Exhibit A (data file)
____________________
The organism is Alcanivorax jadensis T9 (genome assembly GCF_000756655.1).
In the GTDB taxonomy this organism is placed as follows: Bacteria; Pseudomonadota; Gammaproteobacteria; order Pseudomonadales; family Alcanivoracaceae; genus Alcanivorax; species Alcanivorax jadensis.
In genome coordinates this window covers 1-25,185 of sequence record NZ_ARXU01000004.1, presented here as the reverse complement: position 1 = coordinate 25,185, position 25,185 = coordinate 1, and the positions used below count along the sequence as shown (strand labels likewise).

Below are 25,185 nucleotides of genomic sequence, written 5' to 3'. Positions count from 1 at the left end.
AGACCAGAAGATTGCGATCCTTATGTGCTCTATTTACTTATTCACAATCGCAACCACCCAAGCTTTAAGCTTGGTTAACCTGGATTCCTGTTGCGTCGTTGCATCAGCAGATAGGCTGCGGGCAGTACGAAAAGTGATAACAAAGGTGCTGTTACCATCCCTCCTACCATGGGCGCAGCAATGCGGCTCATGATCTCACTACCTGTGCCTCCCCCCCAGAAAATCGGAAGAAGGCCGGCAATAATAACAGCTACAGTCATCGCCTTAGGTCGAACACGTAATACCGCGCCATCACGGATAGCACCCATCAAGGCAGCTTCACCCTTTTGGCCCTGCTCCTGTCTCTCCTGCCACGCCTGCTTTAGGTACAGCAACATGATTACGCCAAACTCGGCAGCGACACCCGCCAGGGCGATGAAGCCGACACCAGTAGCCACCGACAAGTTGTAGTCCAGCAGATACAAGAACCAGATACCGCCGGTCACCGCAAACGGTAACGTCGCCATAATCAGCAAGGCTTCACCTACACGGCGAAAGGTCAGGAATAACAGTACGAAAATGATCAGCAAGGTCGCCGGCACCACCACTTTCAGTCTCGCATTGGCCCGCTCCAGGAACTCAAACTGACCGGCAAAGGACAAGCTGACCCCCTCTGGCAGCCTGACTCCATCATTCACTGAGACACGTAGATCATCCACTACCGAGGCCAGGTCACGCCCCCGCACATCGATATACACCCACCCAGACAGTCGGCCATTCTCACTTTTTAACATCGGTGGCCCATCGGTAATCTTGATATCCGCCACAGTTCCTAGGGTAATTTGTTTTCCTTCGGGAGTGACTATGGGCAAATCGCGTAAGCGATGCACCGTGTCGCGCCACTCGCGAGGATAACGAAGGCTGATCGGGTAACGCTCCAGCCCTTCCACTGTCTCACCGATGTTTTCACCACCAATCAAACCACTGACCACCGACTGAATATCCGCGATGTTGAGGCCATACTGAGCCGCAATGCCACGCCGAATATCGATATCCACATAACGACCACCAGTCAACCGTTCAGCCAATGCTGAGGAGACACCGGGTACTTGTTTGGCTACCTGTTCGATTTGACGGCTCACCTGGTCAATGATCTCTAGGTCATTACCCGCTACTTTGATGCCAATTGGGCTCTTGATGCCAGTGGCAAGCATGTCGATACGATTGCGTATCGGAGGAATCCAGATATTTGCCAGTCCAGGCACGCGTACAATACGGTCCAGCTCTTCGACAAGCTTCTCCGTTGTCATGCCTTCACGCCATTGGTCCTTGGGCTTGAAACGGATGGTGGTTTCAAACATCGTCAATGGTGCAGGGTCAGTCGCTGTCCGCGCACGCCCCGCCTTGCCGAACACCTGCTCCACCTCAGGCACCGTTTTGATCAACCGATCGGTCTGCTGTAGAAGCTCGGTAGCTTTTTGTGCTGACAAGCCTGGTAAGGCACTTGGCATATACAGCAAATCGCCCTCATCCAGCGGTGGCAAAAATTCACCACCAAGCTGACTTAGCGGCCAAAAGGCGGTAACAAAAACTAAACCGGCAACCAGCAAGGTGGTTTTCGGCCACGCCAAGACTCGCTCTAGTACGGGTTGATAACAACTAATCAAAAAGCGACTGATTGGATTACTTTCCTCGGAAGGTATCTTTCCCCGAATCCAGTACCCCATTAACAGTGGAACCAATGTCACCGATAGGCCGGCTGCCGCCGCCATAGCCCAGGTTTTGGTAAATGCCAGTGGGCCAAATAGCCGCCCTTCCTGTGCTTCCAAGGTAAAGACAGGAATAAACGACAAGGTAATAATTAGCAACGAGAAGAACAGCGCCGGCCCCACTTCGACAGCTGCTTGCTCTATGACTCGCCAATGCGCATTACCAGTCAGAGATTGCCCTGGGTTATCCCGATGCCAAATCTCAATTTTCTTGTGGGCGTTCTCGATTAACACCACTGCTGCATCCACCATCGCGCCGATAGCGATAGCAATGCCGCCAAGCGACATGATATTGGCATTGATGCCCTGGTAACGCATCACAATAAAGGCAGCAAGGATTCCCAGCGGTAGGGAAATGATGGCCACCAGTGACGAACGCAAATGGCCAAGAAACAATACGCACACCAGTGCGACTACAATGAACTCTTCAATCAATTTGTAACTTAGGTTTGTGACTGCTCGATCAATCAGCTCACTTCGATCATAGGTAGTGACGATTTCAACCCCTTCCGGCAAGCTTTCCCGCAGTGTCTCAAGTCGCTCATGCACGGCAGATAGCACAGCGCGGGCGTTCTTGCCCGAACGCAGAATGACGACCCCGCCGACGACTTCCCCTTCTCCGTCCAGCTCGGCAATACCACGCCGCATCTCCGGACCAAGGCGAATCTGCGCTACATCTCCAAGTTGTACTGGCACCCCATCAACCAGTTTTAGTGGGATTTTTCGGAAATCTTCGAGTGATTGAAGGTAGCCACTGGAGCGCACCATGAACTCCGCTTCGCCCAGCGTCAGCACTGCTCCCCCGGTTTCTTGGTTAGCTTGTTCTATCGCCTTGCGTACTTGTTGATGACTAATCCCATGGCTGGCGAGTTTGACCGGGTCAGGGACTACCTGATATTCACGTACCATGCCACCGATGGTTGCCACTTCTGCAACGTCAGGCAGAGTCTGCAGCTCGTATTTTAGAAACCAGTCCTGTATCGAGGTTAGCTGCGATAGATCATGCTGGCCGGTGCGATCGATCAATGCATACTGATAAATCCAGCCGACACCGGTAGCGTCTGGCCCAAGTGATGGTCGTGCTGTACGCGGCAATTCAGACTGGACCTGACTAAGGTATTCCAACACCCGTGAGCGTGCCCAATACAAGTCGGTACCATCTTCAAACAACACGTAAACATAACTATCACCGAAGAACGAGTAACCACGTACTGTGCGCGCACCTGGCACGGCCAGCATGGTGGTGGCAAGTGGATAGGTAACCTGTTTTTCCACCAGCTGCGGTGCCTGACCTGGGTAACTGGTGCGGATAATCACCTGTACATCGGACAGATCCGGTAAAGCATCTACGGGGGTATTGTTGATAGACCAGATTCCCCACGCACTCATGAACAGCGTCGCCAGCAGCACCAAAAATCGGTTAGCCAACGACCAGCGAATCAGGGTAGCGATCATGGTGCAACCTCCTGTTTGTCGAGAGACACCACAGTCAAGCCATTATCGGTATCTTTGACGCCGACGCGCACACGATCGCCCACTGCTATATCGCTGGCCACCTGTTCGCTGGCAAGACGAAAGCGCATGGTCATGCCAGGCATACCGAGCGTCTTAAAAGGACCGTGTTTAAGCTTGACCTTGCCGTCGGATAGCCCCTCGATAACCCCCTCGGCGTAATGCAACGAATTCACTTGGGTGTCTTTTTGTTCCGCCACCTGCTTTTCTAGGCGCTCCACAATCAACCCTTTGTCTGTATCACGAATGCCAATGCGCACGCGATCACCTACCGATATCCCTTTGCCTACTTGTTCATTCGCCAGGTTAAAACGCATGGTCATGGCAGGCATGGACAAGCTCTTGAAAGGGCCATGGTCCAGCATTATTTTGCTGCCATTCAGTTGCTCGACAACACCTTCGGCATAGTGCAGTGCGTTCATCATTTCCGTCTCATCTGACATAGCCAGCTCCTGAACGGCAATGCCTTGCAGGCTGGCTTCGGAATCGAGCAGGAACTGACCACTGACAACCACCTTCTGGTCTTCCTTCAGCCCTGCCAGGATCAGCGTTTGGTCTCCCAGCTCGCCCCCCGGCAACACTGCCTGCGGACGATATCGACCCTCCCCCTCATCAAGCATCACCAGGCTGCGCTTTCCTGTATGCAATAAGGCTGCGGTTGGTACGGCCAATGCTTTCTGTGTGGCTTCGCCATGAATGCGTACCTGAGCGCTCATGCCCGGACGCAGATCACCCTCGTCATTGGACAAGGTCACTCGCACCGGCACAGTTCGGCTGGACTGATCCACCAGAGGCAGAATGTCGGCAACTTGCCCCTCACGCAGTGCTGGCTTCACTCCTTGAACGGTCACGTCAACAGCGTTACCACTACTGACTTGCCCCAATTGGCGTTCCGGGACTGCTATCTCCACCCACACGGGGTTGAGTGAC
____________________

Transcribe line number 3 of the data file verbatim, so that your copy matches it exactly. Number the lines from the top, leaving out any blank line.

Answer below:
In genome coordinates this window covers 1-25,185 of sequence record NZ_ARXU01000004.1, presented here as the reverse complement: position 1 = coordinate 25,185, position 25,185 = coordinate 1, and the positions used below count along the sequence as shown (strand labels likewise).